Taking Advantage of the Opportunities
Caitlin Yore MSW ’20, Jenna White MSW ’19, Sheryl Coyle MSW ’20
Three recent MSW graduates took their learning and professional growth to new levels through the research they conducted under Dr. Kevin Tan.
Sometimes, it’s the little things that make all the difference.
Like taking advantage of the many research opportunities afforded by the School of Social Work.
“It’s one thing to be in the school concentration and doing your internship, but the research I took part in pushed me to think that maybe I’ll go back and get a PhD,” says Caitlin Yore MSW ’20, who now is a social worker in a school on the south side of Chicago. “I got to not just build clinical skills, but to build skills that have given me confidence at running data team meetings and analyzing our school-wide data.”
Yore was part of Dr. Kevin Tan’s research team that studied the social-emotional learning needs among high school students. Yore and Jenna White MSW ’19 staged a poster presentation of their research for the 2019 School Social Work Association of America national conference in Orlando, Florida. Sheryl Coyle MSW ’20, also a part of Tan’s research team, volunteered at the conference.
“We were looking at different social skills as well as problem behaviors, like externalizing and internalizing behaviors,” White says. “We screened primarily at the ninth-grade level to see where the students were. And we did a teacher version of the same assessment and compared how students rated themselves to how the teachers rated the students. Then we compared those assessments to how they correlated to the students’ grade-point averages, their discipline referrals, and their attendance.”
The research brought another dimension of learning to Coyle. “It helped me connect what I was learning in class to what I would be doing,” she says. “It also gave me a greater connection with my professors and Dr. Tan, and with my classmates as well. I was more successful in my studies and my learning because I learned from Dr. Tan’s experience and research. That equipped me for my job this year for sure.” Coyle and White both work in the Danville school district.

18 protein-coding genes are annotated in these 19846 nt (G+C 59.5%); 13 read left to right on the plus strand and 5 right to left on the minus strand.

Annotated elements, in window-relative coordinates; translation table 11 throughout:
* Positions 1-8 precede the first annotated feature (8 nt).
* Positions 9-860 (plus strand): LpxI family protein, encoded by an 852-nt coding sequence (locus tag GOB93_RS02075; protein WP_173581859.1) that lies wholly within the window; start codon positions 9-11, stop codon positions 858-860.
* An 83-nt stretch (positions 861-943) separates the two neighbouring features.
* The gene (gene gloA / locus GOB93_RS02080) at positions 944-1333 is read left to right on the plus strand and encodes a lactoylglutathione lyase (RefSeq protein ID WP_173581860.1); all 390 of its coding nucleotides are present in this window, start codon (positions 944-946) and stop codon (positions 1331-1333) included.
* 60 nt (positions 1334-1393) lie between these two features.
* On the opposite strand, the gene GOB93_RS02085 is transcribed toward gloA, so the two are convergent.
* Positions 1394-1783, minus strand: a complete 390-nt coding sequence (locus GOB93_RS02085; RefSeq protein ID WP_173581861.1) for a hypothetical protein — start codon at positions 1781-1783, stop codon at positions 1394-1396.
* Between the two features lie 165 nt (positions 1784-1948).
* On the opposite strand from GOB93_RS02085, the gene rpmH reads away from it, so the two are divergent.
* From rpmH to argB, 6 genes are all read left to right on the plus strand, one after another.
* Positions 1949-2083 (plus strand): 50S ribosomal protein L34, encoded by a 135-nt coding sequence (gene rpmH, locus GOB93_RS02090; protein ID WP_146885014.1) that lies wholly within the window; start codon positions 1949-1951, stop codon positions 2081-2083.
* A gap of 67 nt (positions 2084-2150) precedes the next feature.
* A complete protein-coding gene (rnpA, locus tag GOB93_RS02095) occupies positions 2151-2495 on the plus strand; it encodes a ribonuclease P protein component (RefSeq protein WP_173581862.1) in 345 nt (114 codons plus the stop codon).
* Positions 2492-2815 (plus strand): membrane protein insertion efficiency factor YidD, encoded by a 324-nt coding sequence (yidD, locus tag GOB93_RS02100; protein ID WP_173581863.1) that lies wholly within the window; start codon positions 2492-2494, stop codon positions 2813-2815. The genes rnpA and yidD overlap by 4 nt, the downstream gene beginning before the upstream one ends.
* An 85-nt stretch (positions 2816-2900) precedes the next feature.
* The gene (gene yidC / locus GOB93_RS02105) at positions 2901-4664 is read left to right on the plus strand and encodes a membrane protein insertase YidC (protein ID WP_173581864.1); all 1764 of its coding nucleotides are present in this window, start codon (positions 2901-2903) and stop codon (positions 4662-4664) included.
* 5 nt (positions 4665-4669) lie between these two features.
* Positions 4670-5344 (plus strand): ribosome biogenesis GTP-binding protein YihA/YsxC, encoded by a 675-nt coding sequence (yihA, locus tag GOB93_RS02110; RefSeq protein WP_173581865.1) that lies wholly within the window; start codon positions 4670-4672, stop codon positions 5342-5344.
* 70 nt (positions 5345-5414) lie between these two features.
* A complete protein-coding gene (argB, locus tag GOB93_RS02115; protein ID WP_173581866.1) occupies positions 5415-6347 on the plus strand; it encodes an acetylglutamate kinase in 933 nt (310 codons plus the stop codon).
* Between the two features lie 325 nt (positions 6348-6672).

“Our research brings to light the importance of getting that good assessment and that good data to be able to see how we can best intervene with students,” White says.
“We learned how social-emotional learning really does impact academics, and from an advocacy standpoint, we got to see firsthand that this makes a difference in students’ own regulation abilities and social skills,” Yore adds. “So, it helps us as we talk to other people about why social-emotional learning should be emphasized in schools.”
Yore says being part of Tan’s research team was extremely valuable to her professional growth. “And in terms of the School in general, there are so many opportunities to get involved in research,” she says. “The professors really care about you and want you to have the best experience you can have. They’re unbelievably intelligent and doing some extremely important work in the field, and they’re so passionate about what they do and about instilling that passion into future social workers. There’s no way you can walk out of the program and not have such a passion for social work.
“It was like, why would I not take advantage of that?”